Los Angeles, June 8 (IANS) Actor Ncuti Gatwa's parents couldn't afford to fund his acting career.
The 30-year-old star is set to take over the title role in BBC series 'Doctor Who' when it returns for its next series and will also appear in the upcoming film 'Barbie' alongside Margot Robbie and is now spearheading The BMW Filmmaking Challenge along with Terri White and Asif Kapadia as they search for a winning film from five shorts to premiere as part of the Closing Night of the BFI London Film Festival in partnership with American Express on October 15.
He said: "My advice to anyone trying to get into film is to keep knocking on doors. If the door closes in your face, jump through the window!"
The actor admitted that with no financial backing it is tough, reports aceshowbiz.com.
"Artistic pursuits if you don't have financial backing are very difficult, I didn't have parents that were able to financially support me. I had a dream that I had to make sure I pursued, so that's hard."
Terri White said: "There is an undeniable sense of excitement surrounding short films as a medium in our country. The short film not only encourages greater representation -- as a more accessible medium that doesn't need deep pockets -- it's also traditionally been a place where filmmakers can play, experiment and innovate with new technologies and visual approaches.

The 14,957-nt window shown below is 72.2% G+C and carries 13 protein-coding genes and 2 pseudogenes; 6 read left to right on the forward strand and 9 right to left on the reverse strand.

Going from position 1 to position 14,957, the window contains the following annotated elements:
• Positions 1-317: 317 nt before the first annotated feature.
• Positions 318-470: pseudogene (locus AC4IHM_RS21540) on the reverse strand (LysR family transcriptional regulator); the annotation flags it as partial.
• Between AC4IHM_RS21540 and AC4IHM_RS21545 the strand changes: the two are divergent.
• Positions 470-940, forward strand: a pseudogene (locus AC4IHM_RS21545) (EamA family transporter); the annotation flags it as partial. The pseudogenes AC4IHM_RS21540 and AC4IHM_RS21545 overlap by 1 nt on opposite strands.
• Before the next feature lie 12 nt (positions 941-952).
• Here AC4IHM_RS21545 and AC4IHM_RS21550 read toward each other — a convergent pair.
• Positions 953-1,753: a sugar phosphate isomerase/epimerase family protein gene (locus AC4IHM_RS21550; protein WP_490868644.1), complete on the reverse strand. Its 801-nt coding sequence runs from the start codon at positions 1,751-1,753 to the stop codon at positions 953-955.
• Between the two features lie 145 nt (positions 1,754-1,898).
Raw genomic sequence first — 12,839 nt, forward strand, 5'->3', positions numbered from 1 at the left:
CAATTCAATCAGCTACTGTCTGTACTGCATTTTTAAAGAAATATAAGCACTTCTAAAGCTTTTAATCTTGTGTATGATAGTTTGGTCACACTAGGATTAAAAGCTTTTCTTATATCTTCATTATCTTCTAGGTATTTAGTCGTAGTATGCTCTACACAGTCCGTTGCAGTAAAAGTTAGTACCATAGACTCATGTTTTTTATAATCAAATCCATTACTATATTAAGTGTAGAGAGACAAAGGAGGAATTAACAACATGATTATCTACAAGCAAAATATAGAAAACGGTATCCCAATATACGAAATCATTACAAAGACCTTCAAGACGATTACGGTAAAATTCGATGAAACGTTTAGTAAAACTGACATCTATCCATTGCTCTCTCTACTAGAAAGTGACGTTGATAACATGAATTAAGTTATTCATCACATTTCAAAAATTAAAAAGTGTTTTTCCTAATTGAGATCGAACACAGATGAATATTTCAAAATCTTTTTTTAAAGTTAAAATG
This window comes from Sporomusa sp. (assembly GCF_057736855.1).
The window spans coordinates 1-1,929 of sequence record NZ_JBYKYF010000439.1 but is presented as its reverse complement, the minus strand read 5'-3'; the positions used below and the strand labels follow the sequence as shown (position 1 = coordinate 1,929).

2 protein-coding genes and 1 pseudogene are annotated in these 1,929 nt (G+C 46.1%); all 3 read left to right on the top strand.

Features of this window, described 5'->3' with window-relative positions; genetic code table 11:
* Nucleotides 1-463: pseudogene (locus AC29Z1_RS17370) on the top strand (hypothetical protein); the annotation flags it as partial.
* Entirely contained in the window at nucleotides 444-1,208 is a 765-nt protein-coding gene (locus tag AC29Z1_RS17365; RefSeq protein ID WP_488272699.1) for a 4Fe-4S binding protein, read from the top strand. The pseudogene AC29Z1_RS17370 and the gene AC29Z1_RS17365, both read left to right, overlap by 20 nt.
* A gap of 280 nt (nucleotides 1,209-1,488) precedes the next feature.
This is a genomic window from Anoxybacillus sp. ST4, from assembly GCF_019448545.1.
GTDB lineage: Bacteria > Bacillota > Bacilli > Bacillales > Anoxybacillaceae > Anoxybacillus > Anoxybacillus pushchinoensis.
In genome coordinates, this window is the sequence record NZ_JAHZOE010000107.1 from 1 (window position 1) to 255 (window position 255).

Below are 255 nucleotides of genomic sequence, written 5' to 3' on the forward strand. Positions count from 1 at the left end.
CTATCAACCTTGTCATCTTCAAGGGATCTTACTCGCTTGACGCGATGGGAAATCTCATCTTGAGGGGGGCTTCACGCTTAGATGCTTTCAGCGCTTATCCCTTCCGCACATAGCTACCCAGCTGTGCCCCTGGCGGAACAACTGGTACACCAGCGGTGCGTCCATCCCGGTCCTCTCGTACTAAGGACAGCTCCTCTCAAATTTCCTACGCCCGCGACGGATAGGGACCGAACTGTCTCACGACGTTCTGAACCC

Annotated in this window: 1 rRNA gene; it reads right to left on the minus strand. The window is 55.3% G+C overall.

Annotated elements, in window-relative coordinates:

"I have confidence that this competition will showcase exceptional entries and potentially unearth a future star in the world of film. Film shifts culture and culture shifts film. It's a symbiotic relationship that has always been at the heart of our cinematic experiences. With platforms like YouTube and Vimeo and tech now in everyone's pockets, making and distributing the moving image has never been easier. But what about watching?
"As our lives have become lived more on the move, we've found the cinematic experience lagging - who wants to watch something brilliant on a tiny device? The ultra-wide BMWi7 theatre screen is a bridge between the tellies in our homes and the big screens at the pictures. A massive step on for on-the-go screen culture."